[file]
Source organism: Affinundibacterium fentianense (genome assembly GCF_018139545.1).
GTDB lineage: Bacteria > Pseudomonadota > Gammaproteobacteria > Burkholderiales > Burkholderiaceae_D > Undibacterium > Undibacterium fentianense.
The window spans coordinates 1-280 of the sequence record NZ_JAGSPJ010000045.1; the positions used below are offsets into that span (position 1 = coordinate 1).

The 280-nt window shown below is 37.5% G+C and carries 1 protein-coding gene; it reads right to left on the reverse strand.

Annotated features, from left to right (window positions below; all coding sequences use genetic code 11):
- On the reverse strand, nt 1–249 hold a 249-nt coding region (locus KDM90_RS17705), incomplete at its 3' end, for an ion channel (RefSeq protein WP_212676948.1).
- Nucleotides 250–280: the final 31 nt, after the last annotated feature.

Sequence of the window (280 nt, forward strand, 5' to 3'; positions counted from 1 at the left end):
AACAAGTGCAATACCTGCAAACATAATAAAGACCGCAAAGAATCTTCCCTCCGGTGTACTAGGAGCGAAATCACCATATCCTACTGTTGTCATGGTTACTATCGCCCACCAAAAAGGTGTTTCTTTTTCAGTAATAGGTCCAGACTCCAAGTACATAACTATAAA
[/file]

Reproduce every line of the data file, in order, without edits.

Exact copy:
Source organism: Affinundibacterium fentianense (genome assembly GCF_018139545.1).
GTDB lineage: Bacteria > Pseudomonadota > Gammaproteobacteria > Burkholderiales > Burkholderiaceae_D > Undibacterium > Undibacterium fentianense.
The window spans coordinates 1-280 of the sequence record NZ_JAGSPJ010000045.1; the positions used below are offsets into that span (position 1 = coordinate 1).

The 280-nt window shown below is 37.5% G+C and carries 1 protein-coding gene; it reads right to left on the reverse strand.

Annotated features, from left to right (window positions below; all coding sequences use genetic code 11):
- On the reverse strand, nt 1–249 hold a 249-nt coding region (locus KDM90_RS17705), incomplete at its 3' end, for an ion channel (RefSeq protein WP_212676948.1).
- Nucleotides 250–280: the final 31 nt, after the last annotated feature.

Sequence of the window (280 nt, forward strand, 5' to 3'; positions counted from 1 at the left end):
AACAAGTGCAATACCTGCAAACATAATAAAGACCGCAAAGAATCTTCCCTCCGGTGTACTAGGAGCGAAATCACCATATCCTACTGTTGTCATGGTTACTATCGCCCACCAAAAAGGTGTTTCTTTTTCAGTAATAGGTCCAGACTCCAAGTACATAACTATAAA